When Mr. Hamon walked in, there was scuffle of cameras. He was wearing a purple tie, and although I thought his suit was bordeaux, that was only the screens. In fact, he was wearing black. Some yelled allez Benoît. He smiled. He started his speech with “mes chers amis” (‘my dear friends’). I had not noticed until now that he had a slight lisp.
His first talking point focused on Aleppo and migrants. He spoke of our responsibility in the matter, and how Mr. Vallss told Angela Merkel not to welcome so many migrants. Mr. Valls, as you will remember, was the prime minister of a socialist government. Mr. Hamon cited socialist ex-President François Mitterrand’s courage in the Sarajevo siege, where Mr. Hamon described Mr. Mitterand risking stray bullets by interposing himself between the factions.
In 2009, archives concerning this period were declassified. It was shown that fearing the beginning of a new German power bloc, Mr. Mitterand had chosen to support Milosevic to embolden a strong Serbian state that would later ally itself to France. Mr. Mitterand never addressed the massacre of 120 000 Bosniac Muslims.
Mr. Hamon rightfully pointed out that Liban has a refugee for every two nationals. France’s own rate is 0.12 per cent. Mr. Hamon then quickly broached the idea of a long tradition of welcoming in France. No doubt was Mr. Hamon referring to events such as the publishing of Russian author Soljenistine’s The Gulag Archipelago in Christmas 1973.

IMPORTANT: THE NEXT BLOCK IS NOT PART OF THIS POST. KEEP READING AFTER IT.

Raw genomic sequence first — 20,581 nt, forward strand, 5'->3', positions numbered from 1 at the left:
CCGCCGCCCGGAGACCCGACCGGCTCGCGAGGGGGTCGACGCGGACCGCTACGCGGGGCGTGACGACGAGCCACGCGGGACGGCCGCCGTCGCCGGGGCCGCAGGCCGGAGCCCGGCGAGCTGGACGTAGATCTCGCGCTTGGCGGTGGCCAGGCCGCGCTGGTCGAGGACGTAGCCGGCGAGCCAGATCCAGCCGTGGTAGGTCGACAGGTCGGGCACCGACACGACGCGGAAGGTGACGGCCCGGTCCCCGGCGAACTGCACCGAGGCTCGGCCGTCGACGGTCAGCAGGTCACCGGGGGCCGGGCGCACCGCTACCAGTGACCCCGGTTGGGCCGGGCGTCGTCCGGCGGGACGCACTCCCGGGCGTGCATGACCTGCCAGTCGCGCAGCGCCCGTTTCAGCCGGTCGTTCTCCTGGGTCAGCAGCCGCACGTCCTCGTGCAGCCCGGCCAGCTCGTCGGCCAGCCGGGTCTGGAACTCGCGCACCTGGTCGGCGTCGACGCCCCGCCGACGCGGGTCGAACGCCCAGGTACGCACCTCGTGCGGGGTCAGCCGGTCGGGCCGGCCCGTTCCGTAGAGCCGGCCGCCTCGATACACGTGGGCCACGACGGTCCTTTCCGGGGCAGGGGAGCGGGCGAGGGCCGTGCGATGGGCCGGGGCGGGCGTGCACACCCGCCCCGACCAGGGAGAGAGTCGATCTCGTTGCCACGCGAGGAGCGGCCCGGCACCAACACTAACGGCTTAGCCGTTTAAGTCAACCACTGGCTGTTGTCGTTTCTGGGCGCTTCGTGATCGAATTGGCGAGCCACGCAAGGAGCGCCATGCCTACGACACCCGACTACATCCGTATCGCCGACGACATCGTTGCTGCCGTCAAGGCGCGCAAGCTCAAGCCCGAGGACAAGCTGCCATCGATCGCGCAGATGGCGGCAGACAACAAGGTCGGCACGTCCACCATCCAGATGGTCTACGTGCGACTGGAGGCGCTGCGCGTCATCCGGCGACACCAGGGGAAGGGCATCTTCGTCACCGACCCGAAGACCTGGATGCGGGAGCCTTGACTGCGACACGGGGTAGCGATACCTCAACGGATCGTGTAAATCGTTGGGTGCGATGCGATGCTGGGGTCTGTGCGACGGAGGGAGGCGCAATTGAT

No doubt Mr. Hamon was not referring to the fallout of the Algerian war, where thousands of panicked French nationals slept on Algerian docks, waiting for governmental action, from the months of April to August 1962.
Mr. Hamon then discussed his euroscepticism, underlining the inequality between territories in the Union, and the financial stranglehold on Greece. Mr. Hamon promised he would be soft-spoken, and that he did not believe in a strategy, in his words, of “broken dishes.”
Mr. Hamon then got his glasses out, and turned to how every presidential pamphlet since 1974 had mentioned the idea of getting us out of la crise, be it economic, social or moral. He promised to take away the loi Macron, and to create public policies which would anticipate work rarefaction in positions replaced by machines. One of Mr. Hamon’s key points on the notion of work was that labour laws were created by people who love to work. He noted that not all jobs allow for personal satisfaction, but at least guarantee a standard of living, and that these jobs must still be maintained.
This, of course, stands in direct opposition to most of the left wing’s conceit that education is the only way to individually fulfill oneself, leading to greater participation in the capitalist system. This has resulted in situations such as the Sorbonne hosting 400 students in their first year of English and American studies. Now in my fourth year, I can count about twenty people who were with me in first year. I remember discussing this with some friends and a friend’s mother. I spoke of the need to reduce class sizes to guarantee better educational standards, rather than operating through violent cuts every year where students must scramble for credit transfers in other universities. The response was unanimous: if we do not educate our whole population (meaning, through traditional academic training in texts such as Shakespeare, Edith Wharton, or the American Constitution) then what would these people do? How would they live?